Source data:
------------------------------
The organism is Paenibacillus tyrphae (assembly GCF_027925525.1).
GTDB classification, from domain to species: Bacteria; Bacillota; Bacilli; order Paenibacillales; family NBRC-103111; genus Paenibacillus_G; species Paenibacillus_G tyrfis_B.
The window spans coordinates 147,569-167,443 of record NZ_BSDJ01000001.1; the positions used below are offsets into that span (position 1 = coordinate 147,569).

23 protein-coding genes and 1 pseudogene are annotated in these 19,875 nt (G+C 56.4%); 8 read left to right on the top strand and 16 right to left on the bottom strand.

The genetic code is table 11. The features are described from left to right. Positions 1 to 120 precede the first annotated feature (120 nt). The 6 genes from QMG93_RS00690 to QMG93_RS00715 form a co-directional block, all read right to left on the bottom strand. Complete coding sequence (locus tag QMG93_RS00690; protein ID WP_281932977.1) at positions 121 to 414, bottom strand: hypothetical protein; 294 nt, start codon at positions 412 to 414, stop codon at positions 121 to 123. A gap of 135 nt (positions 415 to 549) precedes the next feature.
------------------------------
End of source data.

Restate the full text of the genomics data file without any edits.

The organism is Paenibacillus tyrphae (assembly GCF_027925525.1).
GTDB classification, from domain to species: Bacteria; Bacillota; Bacilli; order Paenibacillales; family NBRC-103111; genus Paenibacillus_G; species Paenibacillus_G tyrfis_B.
The window spans coordinates 147,569-167,443 of record NZ_BSDJ01000001.1; the positions used below are offsets into that span (position 1 = coordinate 147,569).

23 protein-coding genes and 1 pseudogene are annotated in these 19,875 nt (G+C 56.4%); 8 read left to right on the top strand and 16 right to left on the bottom strand.

The genetic code is table 11. The features are described from left to right. Positions 1 to 120 precede the first annotated feature (120 nt). The 6 genes from QMG93_RS00690 to QMG93_RS00715 form a co-directional block, all read right to left on the bottom strand. Complete coding sequence (locus tag QMG93_RS00690; protein ID WP_281932977.1) at positions 121 to 414, bottom strand: hypothetical protein; 294 nt, start codon at positions 412 to 414, stop codon at positions 121 to 123. A gap of 135 nt (positions 415 to 549) precedes the next feature.